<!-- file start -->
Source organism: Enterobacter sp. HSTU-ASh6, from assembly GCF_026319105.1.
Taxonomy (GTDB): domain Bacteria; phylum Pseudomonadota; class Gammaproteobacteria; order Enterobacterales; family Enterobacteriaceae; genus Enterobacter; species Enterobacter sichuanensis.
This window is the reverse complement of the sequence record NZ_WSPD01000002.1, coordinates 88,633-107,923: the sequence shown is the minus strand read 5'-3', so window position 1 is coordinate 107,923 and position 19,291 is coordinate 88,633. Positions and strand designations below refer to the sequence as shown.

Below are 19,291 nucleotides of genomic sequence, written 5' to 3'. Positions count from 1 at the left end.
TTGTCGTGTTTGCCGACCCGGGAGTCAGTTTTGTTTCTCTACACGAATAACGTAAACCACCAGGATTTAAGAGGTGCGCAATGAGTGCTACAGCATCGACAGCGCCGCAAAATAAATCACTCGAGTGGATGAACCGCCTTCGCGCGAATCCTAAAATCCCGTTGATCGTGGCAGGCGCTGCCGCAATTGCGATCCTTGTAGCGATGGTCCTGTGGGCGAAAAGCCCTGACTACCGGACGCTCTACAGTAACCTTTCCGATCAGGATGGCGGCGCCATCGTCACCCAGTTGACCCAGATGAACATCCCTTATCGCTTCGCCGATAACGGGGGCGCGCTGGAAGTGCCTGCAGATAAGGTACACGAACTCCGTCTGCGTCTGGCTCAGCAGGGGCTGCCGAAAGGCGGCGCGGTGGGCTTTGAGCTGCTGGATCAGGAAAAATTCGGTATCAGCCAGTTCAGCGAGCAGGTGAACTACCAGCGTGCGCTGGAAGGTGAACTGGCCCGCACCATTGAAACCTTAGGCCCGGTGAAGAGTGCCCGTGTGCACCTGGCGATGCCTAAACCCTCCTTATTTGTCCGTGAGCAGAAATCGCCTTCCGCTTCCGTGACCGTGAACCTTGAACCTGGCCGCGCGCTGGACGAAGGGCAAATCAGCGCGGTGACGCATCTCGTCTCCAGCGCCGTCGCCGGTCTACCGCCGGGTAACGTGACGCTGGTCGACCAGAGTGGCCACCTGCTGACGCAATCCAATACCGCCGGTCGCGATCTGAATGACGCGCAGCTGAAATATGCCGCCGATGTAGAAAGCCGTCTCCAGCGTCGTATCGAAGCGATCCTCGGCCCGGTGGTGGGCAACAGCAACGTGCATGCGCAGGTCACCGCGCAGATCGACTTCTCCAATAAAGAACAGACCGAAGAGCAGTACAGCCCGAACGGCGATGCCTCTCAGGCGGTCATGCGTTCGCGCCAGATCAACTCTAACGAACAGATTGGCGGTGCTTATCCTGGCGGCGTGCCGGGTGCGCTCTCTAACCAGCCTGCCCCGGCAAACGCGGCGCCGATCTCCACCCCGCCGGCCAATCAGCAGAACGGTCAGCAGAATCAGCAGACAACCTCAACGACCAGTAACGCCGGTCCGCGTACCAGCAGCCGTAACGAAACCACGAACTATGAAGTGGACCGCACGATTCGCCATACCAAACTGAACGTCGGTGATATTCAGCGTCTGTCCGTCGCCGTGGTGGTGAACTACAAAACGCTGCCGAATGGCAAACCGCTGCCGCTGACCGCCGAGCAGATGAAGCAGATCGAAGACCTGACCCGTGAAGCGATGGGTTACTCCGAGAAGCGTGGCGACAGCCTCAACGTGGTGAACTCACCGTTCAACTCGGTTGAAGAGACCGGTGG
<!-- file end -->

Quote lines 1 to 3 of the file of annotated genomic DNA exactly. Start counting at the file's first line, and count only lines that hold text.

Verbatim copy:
Source organism: Enterobacter sp. HSTU-ASh6, from assembly GCF_026319105.1.
Taxonomy (GTDB): domain Bacteria; phylum Pseudomonadota; class Gammaproteobacteria; order Enterobacterales; family Enterobacteriaceae; genus Enterobacter; species Enterobacter sichuanensis.
This window is the reverse complement of the sequence record NZ_WSPD01000002.1, coordinates 88,633-107,923: the sequence shown is the minus strand read 5'-3', so window position 1 is coordinate 107,923 and position 19,291 is coordinate 88,633. Positions and strand designations below refer to the sequence as shown.